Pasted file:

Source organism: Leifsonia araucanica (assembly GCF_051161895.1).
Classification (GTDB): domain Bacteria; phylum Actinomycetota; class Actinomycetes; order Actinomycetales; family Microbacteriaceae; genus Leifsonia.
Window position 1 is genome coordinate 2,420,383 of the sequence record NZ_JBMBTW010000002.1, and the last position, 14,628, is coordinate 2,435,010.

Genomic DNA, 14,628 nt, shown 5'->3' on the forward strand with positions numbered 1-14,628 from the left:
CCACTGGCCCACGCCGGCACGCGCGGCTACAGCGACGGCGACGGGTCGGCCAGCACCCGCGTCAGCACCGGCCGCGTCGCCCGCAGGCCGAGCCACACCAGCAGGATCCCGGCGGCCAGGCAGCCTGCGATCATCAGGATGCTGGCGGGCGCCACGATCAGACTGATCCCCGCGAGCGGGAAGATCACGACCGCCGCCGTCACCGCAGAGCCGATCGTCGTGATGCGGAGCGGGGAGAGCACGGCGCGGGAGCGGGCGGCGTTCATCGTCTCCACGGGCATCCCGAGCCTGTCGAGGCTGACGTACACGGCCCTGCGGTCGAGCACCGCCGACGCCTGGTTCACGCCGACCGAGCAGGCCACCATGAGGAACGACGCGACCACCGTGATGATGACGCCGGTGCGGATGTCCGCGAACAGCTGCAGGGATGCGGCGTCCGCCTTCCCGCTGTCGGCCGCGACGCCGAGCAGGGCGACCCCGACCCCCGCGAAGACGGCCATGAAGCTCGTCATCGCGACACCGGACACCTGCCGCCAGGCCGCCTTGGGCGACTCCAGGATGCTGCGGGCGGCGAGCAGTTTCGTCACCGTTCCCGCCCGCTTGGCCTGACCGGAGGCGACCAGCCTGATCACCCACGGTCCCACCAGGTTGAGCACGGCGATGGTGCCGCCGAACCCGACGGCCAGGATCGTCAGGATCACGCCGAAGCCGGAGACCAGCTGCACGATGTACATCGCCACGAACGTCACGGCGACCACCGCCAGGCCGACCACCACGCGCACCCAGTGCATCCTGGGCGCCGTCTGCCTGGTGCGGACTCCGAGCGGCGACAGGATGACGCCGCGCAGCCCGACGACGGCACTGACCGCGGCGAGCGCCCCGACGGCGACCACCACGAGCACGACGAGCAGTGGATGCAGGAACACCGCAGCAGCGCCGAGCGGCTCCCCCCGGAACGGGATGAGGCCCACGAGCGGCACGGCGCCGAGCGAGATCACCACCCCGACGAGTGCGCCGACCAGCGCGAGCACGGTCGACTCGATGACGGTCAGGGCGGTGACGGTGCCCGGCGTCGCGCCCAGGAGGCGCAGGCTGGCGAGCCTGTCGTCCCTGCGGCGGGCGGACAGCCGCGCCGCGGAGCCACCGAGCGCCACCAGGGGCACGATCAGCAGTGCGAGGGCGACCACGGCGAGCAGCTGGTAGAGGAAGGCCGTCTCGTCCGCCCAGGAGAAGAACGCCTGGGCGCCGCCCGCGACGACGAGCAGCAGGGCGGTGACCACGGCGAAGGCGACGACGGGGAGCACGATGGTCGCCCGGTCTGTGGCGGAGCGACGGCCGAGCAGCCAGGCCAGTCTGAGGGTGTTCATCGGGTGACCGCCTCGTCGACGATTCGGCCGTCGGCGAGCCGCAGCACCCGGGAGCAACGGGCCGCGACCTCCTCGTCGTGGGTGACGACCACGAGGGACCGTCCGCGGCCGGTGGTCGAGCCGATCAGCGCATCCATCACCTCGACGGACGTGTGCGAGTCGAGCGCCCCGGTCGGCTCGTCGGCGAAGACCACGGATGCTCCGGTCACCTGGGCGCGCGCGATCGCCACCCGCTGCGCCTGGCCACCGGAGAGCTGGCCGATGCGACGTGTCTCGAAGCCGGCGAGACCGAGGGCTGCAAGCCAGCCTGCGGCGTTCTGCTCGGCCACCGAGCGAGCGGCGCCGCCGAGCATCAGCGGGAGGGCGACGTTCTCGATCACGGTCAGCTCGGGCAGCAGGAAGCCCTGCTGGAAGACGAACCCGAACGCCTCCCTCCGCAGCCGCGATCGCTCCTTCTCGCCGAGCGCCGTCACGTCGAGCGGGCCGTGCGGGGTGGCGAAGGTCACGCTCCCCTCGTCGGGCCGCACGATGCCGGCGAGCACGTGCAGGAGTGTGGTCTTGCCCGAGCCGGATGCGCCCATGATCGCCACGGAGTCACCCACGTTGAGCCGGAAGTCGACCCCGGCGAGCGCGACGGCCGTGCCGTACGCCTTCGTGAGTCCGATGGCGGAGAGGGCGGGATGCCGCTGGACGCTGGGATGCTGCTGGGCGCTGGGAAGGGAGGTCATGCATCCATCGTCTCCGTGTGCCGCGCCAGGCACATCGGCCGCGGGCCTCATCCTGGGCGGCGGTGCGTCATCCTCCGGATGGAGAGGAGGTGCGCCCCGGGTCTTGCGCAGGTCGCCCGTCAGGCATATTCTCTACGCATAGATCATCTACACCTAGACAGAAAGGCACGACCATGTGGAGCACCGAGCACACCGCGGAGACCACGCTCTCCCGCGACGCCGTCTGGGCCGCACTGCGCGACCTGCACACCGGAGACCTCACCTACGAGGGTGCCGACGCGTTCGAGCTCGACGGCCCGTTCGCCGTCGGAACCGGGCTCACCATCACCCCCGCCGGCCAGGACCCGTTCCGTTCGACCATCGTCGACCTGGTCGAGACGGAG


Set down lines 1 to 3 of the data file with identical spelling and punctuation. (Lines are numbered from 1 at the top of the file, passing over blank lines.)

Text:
Source organism: Leifsonia araucanica (assembly GCF_051161895.1).
Classification (GTDB): domain Bacteria; phylum Actinomycetota; class Actinomycetes; order Actinomycetales; family Microbacteriaceae; genus Leifsonia.
Window position 1 is genome coordinate 2,420,383 of the sequence record NZ_JBMBTW010000002.1, and the last position, 14,628, is coordinate 2,435,010.